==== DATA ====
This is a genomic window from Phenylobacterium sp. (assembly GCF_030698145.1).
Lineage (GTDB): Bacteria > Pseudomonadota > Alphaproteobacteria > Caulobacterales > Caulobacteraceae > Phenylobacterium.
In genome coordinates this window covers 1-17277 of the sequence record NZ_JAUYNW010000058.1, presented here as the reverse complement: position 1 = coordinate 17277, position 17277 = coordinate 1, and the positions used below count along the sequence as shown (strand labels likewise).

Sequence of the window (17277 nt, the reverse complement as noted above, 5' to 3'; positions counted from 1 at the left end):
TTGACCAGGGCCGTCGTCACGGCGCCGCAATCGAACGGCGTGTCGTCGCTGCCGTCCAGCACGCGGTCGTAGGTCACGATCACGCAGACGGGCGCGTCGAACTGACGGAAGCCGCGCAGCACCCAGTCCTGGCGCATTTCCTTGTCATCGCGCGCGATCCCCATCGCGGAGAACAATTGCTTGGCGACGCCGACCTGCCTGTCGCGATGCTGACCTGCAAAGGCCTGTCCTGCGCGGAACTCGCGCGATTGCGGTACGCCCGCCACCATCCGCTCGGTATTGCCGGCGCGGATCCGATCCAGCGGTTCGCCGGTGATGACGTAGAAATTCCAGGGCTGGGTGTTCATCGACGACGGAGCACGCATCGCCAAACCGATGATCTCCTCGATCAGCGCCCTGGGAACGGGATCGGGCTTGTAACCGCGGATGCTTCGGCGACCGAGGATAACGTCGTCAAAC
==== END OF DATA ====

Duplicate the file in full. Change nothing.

This is a genomic window from Phenylobacterium sp. (assembly GCF_030698145.1).
Lineage (GTDB): Bacteria > Pseudomonadota > Alphaproteobacteria > Caulobacterales > Caulobacteraceae > Phenylobacterium.
In genome coordinates this window covers 1-17277 of the sequence record NZ_JAUYNW010000058.1, presented here as the reverse complement: position 1 = coordinate 17277, position 17277 = coordinate 1, and the positions used below count along the sequence as shown (strand labels likewise).

Sequence of the window (17277 nt, the reverse complement as noted above, 5' to 3'; positions counted from 1 at the left end):
TTGACCAGGGCCGTCGTCACGGCGCCGCAATCGAACGGCGTGTCGTCGCTGCCGTCCAGCACGCGGTCGTAGGTCACGATCACGCAGACGGGCGCGTCGAACTGACGGAAGCCGCGCAGCACCCAGTCCTGGCGCATTTCCTTGTCATCGCGCGCGATCCCCATCGCGGAGAACAATTGCTTGGCGACGCCGACCTGCCTGTCGCGATGCTGACCTGCAAAGGCCTGTCCTGCGCGGAACTCGCGCGATTGCGGTACGCCCGCCACCATCCGCTCGGTATTGCCGGCGCGGATCCGATCCAGCGGTTCGCCGGTGATGACGTAGAAATTCCAGGGCTGGGTGTTCATCGACGACGGAGCACGCATCGCCAAACCGATGATCTCCTCGATCAGCGCCCTGGGAACGGGATCGGGCTTGTAACCGCGGATGCTTCGGCGACCGAGGATAACGTCGTCAAAC